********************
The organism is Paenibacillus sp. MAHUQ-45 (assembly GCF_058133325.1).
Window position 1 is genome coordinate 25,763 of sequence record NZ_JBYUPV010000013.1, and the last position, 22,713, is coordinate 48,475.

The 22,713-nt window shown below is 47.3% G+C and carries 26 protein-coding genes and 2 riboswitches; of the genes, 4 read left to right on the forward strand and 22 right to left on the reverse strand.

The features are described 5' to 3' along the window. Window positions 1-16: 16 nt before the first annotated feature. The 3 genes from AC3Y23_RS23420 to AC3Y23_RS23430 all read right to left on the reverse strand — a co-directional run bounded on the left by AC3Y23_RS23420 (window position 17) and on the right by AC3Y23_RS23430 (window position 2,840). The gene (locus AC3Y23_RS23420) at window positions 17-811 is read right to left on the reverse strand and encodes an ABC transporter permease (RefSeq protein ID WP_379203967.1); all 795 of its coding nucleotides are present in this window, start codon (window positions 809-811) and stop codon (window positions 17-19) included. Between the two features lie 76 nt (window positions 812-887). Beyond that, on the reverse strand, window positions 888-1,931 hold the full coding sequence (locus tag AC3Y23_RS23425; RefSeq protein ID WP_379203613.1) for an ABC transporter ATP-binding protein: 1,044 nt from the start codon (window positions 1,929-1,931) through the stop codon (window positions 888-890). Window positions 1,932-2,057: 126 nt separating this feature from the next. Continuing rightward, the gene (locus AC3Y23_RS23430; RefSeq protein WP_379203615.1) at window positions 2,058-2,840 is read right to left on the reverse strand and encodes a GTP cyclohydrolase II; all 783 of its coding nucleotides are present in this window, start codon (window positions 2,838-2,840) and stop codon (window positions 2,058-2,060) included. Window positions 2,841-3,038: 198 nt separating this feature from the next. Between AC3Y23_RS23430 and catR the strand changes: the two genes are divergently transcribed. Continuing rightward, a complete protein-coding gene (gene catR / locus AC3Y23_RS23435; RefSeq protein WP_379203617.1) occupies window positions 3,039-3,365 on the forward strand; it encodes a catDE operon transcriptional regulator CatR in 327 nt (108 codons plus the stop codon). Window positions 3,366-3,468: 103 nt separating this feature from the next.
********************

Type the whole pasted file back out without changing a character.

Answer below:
The organism is Paenibacillus sp. MAHUQ-45 (assembly GCF_058133325.1).
Window position 1 is genome coordinate 25,763 of sequence record NZ_JBYUPV010000013.1, and the last position, 22,713, is coordinate 48,475.

The 22,713-nt window shown below is 47.3% G+C and carries 26 protein-coding genes and 2 riboswitches; of the genes, 4 read left to right on the forward strand and 22 right to left on the reverse strand.

The features are described 5' to 3' along the window. Window positions 1-16: 16 nt before the first annotated feature. The 3 genes from AC3Y23_RS23420 to AC3Y23_RS23430 all read right to left on the reverse strand — a co-directional run bounded on the left by AC3Y23_RS23420 (window position 17) and on the right by AC3Y23_RS23430 (window position 2,840). The gene (locus AC3Y23_RS23420) at window positions 17-811 is read right to left on the reverse strand and encodes an ABC transporter permease (RefSeq protein ID WP_379203967.1); all 795 of its coding nucleotides are present in this window, start codon (window positions 809-811) and stop codon (window positions 17-19) included. Between the two features lie 76 nt (window positions 812-887). Beyond that, on the reverse strand, window positions 888-1,931 hold the full coding sequence (locus tag AC3Y23_RS23425; RefSeq protein ID WP_379203613.1) for an ABC transporter ATP-binding protein: 1,044 nt from the start codon (window positions 1,929-1,931) through the stop codon (window positions 888-890). Window positions 1,932-2,057: 126 nt separating this feature from the next. Continuing rightward, the gene (locus AC3Y23_RS23430; RefSeq protein WP_379203615.1) at window positions 2,058-2,840 is read right to left on the reverse strand and encodes a GTP cyclohydrolase II; all 783 of its coding nucleotides are present in this window, start codon (window positions 2,838-2,840) and stop codon (window positions 2,058-2,060) included. Window positions 2,841-3,038: 198 nt separating this feature from the next. Between AC3Y23_RS23430 and catR the strand changes: the two genes are divergently transcribed. Continuing rightward, a complete protein-coding gene (gene catR / locus AC3Y23_RS23435; RefSeq protein WP_379203617.1) occupies window positions 3,039-3,365 on the forward strand; it encodes a catDE operon transcriptional regulator CatR in 327 nt (108 codons plus the stop codon). Window positions 3,366-3,468: 103 nt separating this feature from the next.